Do Your Hormone Levels Determine If You'll Be a Good Mother?

Why are some women better mothers than others? Studies with animals implicate oxytocin in the bonding process -- those with low oxytocin exhibit slower pup retrieval and less licking and grooming -- but little research has been done with humans.

Now a new study in the November issue of Psychological Science suggests that women with higher levels of oxytocin during their first trimester are primed to the formation of a more intimate bond with their infants.

About the Author

Dr. Laura Markham,
the Dear Abby of Parenting, is a clinical psychologist who hosts the popular advice column "Ask Dr. Laura" at the parenting web site, The Good Dr. answers questions from parents of infants through teens, offering parent-tested solutions you can use every day to connect with your kids and create a richer family life. Her work appears regularly on a dozen parenting sites and in print, and she frequently speaks with groups of parents, both online and in person, about transforming their parenting. Dr. Laura lives in New York with her husband, son and daughter.

11/1/2007 7:00:00 AM
Dr. Laura Markham
Laura Markham, Ph.D., is a clinical psychologist trained at Columbia University in New York. She’s held many challenging jobs (she started and ran a weekly newspaper chain), but thinks raising children is the hardest, and most rewarding, work anyone can do.
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First, oxytocin is not a mom hormone, it is a love hormone. Men and women have it in equal amounts. Love is the opposite of fear and worry, so someone who has a lot of oxytocin in their system probably is not worrying a lot. Second, I don't think that worry and love are necessarily related. If a mom spends a lot of time worrying about her thirty year old, she is sending a message that her child is not able to take care of herself. Checking on an infant is a normal maternal response, as is fretting over a feverish child. It is also normal for parents to hold their breath when they send their child off to camp, or college. But as we learn that our kids will, in fact, be ok, it is normal to relax and adjust to the situation. We gain confidence in our child and trust in life. I notice that women who focus only on their kids are more prone to worrying. Women who are employed outside the home usually report that they are happier. It may be that women who primarily identify as mothers even when their kids are grown worry more. ANd it has been proven that the more TV you watch, the more dangerous you think the world is. Personally speaking, I have been described as a hyper-attentive mother to my two kids, now 12 and 16. I certainly have strong mom instincts. I adore my kids. I certainly think about what's best for them. But I spend very little time "worrying" about them, even though my son travels all over New York by subway by himself at all hours. Basically, I trust him, and I trust life. Am I in denial about the bad things that can happen in life? Maybe. I certainly acknowledge those things, and grieve about them at times. But I am a happy person by nature, and I have gotten happier as I've gotten older. So I can't say that I agree with your theory!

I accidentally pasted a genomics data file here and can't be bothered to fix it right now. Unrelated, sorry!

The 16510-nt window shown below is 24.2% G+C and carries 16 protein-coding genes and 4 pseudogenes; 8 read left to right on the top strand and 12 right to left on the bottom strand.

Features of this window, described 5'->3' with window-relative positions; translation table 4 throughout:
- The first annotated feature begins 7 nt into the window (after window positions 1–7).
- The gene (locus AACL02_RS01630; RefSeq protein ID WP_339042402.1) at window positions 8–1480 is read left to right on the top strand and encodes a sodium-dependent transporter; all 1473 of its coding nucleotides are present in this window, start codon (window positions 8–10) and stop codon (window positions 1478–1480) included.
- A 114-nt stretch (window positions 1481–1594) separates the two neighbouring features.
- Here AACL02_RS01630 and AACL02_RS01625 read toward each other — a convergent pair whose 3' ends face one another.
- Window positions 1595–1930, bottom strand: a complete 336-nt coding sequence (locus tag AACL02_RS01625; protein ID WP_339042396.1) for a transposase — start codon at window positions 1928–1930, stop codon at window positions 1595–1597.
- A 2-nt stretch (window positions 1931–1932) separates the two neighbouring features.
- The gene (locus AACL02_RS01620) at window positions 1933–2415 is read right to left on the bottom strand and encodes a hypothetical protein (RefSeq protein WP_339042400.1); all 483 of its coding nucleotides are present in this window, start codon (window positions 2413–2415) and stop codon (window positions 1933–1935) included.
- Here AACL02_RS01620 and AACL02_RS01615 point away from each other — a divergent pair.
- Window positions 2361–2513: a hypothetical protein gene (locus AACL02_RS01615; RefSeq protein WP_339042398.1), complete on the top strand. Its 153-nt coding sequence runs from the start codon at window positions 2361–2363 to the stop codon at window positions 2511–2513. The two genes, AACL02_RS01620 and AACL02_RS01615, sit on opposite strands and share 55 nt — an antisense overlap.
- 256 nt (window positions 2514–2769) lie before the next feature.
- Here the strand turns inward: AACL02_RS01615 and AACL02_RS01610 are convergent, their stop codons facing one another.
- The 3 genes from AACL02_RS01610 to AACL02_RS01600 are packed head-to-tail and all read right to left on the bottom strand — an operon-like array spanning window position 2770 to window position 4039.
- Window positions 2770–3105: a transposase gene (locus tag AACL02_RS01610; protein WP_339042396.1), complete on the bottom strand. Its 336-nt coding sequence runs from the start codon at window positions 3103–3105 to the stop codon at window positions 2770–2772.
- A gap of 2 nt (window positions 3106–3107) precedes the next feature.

Posted by Dr. Laura Markham
Very interesting. Dr. Markham, do you think oxytocin is also what makes moms crazy? :-) Seriously though, every mom I know is a perpetual worrier. I'm almost 30, married, and an adult and my mom still worries about me! And everyone else I talk to thinks their mom calls them too much and talks to much. I'm half joking here, but I wonder if the "mom" hormone also causes them to go crazy over the course of rearing a child into adulthood from constant worrying. My hypothesis is that women with strong mom instincts worry from the time their children are born until the day they die. I think this fries their nervous system and it creates a downward spiral that goes on until death. Thoughts?
Posted by ewilson
I've been reading up on oxytocin, and that's some pretty interesting stuff right there. I had heard of "the cuddle hormone", but I didn't know its name. Thank you for the education! :-D
Posted by CET

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